When mentioning in passing the need for occupational therapy for toddlers I often hear a variation of the joke that children don’t need occupational therapy – they don’t have an occupation! While this may at first seem slightly humorous, in fact toddlers do have an occupation. They are working to learn the rules of our adult society every day. They are trying to learn fine motor skills so they can hold a pen to write up a report one day. They are trying to learn visual perceptual skills so they are able to take unspoken cues from friends and future coworkers. These skills, and others, are essential for a child to lean on if they are going to be successful adults. This is the occupation of a toddler, learning to be a grown up.
Occupational therapy for toddlers helps them learn these skills in a safe and nonthreatening environment. For many toddlers with sensory processing impairments, a normal environment filled with loud noises, warm hugs, or tumbling activities can seem like a very unsafe environment. They begin to feel out of place with their families and other children because they do not like the same things, or they have trouble doing what their peers are doing. An occupational therapist that specializes in children’s disorders will be able to help the child through activities and a slow introduction to various sensory experiences learn to process this previously confusing information.
The first step in enrolling a toddler in occupational therapy will likely come from a routine well baby check up at his or her pediatrician’s office. The pediatrician may notice some developmental milestones are not being met and recommend testing. An occupational therapist will then meet with the child and his or her parent(s) to play games that assess developmental skills. If the child is found to have a delay or impairment, weekly therapy sessions will follow where mom or dad will sit with the child while he or she works with the therapist.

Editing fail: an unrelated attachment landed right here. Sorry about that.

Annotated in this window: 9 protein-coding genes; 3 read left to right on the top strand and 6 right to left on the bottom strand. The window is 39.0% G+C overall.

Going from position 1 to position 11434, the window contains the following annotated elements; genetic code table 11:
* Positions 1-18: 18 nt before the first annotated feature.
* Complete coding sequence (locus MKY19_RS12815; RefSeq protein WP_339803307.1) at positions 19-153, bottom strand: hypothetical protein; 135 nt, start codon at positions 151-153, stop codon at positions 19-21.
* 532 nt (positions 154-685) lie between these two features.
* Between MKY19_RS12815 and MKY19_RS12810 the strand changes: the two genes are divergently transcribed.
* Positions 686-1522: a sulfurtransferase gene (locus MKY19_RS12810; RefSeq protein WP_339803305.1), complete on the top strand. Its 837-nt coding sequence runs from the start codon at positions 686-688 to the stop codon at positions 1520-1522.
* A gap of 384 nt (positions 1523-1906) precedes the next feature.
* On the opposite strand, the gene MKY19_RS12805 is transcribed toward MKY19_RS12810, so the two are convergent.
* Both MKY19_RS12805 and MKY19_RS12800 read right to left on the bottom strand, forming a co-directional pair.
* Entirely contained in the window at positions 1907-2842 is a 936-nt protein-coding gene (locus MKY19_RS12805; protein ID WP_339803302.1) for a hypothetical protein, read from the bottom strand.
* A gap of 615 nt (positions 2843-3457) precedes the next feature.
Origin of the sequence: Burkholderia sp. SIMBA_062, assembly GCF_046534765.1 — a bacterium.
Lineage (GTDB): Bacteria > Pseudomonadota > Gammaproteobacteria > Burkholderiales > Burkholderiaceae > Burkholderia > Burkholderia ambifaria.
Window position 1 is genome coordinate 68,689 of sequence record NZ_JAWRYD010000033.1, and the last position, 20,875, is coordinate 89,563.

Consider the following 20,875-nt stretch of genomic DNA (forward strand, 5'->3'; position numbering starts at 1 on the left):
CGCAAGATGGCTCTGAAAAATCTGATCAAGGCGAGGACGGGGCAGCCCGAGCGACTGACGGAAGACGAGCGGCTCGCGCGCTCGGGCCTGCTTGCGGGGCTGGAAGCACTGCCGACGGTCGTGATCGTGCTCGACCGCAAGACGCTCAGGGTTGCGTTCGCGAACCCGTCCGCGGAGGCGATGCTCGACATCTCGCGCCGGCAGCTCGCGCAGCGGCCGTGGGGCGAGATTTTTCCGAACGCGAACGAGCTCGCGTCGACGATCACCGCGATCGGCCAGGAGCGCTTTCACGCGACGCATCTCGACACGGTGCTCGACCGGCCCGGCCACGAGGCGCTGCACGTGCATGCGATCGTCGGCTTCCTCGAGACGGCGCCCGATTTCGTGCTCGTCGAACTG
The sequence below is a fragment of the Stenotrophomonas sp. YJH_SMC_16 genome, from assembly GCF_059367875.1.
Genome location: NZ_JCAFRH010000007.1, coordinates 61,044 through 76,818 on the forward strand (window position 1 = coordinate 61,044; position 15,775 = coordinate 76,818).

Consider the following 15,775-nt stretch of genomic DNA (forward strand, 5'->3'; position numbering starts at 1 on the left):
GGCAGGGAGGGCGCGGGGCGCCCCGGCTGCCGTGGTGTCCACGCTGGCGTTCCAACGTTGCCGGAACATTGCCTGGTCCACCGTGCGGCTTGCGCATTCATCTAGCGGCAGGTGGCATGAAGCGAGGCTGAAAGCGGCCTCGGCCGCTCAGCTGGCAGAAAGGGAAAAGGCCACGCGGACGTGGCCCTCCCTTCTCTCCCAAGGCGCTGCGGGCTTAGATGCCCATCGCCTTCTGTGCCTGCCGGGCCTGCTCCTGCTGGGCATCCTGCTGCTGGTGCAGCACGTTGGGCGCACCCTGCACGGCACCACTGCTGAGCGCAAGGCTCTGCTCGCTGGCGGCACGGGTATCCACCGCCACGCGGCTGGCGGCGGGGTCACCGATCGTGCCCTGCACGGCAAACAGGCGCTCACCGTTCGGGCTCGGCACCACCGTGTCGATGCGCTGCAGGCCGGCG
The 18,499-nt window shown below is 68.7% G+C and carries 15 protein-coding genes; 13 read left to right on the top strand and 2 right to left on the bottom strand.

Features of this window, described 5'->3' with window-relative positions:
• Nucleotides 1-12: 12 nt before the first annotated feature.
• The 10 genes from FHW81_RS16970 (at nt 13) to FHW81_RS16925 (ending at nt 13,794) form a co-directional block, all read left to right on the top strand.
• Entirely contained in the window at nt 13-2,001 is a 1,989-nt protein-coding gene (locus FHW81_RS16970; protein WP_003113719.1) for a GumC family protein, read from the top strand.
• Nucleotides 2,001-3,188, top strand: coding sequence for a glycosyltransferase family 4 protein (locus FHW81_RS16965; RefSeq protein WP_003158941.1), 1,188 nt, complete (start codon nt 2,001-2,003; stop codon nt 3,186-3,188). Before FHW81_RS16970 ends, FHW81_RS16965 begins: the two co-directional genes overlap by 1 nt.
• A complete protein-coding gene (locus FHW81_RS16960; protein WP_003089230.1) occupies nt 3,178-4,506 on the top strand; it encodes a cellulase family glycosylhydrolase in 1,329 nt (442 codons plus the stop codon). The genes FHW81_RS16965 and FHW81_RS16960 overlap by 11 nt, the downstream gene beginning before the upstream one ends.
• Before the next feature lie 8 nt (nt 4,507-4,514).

While there are numerous types of children who will receive occupational therapy, the two most common diagnoses which result in therapy are autism and developmental delays. There is no one specific format for the therapy because each child’s therapy will be tailored to meet his or her needs as they present at the time of testing and as they develop throughout the therapy sessions. A child may begin working on staying on task and hand strength, then move on to using scissors and holding a pencil.
One of the most important factors in determining the success of occupational therapy for toddlers is the reinforcement they receive in their home. Parents will likely be given exercises and tasks to complete with the toddler during the days they do not have therapy sessions. The ability of the parents to follow through will greatly determine how quickly, and to what extent, the toddler benefits from their occupational therapy.
As an occupational therapist what has your experience been in dealing with parents? Have they been supportive or resistant? Can you tell when a parent is working with a child at home?